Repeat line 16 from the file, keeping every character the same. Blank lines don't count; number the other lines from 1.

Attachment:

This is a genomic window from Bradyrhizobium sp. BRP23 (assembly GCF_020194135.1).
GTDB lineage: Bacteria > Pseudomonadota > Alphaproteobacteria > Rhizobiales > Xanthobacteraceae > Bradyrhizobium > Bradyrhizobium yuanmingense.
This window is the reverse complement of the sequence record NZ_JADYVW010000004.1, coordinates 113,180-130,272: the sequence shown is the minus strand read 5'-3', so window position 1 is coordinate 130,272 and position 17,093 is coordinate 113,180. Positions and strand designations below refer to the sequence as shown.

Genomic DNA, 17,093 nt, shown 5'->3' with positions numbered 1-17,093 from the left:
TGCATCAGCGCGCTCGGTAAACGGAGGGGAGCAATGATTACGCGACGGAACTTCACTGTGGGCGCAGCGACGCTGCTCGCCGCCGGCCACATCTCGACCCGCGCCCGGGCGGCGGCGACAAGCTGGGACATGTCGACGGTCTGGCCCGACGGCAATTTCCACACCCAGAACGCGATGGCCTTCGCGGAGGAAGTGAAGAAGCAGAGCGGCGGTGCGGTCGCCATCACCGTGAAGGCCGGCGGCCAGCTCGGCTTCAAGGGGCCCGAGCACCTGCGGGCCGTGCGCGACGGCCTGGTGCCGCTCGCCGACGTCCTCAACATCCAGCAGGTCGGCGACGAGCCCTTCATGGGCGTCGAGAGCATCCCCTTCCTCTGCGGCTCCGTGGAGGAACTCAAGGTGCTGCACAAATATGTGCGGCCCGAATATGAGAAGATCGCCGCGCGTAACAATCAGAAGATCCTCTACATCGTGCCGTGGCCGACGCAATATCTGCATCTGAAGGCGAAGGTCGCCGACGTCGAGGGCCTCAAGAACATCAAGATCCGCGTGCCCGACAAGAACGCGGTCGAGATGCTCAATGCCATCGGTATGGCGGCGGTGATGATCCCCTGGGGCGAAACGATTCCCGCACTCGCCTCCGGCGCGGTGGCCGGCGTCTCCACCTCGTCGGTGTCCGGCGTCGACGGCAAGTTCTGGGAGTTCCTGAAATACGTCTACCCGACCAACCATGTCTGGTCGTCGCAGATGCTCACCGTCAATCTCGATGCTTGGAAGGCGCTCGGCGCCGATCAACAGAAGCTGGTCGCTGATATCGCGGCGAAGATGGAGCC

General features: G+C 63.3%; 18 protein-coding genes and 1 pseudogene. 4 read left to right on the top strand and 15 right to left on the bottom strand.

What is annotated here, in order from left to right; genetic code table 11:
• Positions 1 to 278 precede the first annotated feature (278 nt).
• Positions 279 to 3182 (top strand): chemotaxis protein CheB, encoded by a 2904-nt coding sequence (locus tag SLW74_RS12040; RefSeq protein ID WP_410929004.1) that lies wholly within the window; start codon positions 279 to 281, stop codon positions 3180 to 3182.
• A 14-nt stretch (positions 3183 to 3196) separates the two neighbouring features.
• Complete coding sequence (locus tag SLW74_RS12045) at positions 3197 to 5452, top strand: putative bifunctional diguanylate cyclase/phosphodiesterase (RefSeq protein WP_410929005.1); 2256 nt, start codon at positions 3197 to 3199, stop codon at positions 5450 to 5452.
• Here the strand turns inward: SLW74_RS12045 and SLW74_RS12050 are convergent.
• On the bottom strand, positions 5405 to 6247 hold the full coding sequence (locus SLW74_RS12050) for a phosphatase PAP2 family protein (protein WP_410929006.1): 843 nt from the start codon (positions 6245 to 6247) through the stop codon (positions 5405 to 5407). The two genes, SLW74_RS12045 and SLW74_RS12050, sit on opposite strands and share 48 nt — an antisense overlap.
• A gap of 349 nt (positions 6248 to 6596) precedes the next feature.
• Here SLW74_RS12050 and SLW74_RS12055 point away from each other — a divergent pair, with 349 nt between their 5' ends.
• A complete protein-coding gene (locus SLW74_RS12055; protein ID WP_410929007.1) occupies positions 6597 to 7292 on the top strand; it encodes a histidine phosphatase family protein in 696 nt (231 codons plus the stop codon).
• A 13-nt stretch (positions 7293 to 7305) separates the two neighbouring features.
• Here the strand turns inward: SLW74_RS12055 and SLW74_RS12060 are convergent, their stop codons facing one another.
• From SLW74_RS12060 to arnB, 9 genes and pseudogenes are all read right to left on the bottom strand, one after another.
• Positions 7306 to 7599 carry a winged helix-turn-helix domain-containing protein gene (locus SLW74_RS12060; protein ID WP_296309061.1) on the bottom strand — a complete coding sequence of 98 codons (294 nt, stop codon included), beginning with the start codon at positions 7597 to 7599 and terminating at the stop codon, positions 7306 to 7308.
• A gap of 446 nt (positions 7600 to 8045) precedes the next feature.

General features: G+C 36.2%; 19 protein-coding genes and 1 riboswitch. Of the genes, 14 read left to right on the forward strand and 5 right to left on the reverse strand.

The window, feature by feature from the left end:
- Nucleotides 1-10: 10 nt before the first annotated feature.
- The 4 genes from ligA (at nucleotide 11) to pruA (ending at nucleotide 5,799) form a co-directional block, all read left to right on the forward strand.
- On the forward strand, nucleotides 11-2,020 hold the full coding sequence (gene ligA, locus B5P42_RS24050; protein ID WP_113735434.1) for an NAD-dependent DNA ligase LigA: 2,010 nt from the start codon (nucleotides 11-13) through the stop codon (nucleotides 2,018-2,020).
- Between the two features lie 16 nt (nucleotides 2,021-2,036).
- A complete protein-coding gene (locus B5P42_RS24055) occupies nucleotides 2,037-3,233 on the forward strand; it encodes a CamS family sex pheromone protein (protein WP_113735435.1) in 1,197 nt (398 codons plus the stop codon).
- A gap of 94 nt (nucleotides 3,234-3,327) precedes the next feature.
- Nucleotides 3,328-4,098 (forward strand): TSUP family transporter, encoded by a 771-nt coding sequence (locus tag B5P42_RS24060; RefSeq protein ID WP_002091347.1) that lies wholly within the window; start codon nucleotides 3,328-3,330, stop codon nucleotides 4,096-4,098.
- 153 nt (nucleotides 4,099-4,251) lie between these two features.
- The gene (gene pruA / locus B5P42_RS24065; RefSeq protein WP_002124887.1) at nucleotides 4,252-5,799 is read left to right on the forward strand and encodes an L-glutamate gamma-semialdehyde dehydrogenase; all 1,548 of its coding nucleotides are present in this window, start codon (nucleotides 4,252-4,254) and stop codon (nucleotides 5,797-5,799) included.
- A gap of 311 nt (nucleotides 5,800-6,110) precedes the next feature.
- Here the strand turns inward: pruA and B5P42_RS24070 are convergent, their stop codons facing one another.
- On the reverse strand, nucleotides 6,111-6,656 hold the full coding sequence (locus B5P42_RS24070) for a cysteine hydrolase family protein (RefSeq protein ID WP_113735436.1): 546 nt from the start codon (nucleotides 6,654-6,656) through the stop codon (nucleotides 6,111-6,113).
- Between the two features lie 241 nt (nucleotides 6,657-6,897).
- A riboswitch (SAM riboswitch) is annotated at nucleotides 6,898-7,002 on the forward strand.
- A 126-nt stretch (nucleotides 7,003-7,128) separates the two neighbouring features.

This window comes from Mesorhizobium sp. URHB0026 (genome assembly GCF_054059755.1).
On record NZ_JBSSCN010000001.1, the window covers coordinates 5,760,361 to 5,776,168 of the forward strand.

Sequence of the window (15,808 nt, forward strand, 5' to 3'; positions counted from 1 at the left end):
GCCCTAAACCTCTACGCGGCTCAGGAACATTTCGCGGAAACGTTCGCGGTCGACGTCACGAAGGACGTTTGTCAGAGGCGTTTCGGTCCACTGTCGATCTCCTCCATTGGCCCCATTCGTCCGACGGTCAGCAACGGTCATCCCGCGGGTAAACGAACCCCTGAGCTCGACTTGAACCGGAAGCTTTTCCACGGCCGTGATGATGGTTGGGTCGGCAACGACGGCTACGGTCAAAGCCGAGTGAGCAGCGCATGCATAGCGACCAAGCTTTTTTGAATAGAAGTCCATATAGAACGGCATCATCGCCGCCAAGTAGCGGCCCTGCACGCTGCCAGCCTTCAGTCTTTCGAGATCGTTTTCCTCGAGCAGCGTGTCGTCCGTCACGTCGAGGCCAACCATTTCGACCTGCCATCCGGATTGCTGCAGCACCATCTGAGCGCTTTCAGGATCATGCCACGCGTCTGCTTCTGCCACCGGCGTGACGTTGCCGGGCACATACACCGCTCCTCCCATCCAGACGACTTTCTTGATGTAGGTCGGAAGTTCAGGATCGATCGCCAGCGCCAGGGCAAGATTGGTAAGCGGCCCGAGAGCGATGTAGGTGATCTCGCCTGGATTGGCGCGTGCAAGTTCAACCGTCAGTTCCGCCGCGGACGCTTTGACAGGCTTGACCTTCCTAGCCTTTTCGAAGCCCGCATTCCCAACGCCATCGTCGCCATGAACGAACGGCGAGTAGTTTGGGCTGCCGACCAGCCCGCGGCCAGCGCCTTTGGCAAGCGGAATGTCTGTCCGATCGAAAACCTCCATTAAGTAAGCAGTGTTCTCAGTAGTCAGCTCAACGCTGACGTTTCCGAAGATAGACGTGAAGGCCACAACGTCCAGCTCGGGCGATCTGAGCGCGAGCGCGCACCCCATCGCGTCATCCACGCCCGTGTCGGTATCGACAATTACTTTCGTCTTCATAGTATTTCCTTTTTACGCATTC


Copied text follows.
• A complete protein-coding gene (locus SLW74_RS12055; protein ID WP_410929007.1) occupies positions 6597 to 7292 on the top strand; it encodes a histidine phosphatase family protein in 696 nt (231 codons plus the stop codon).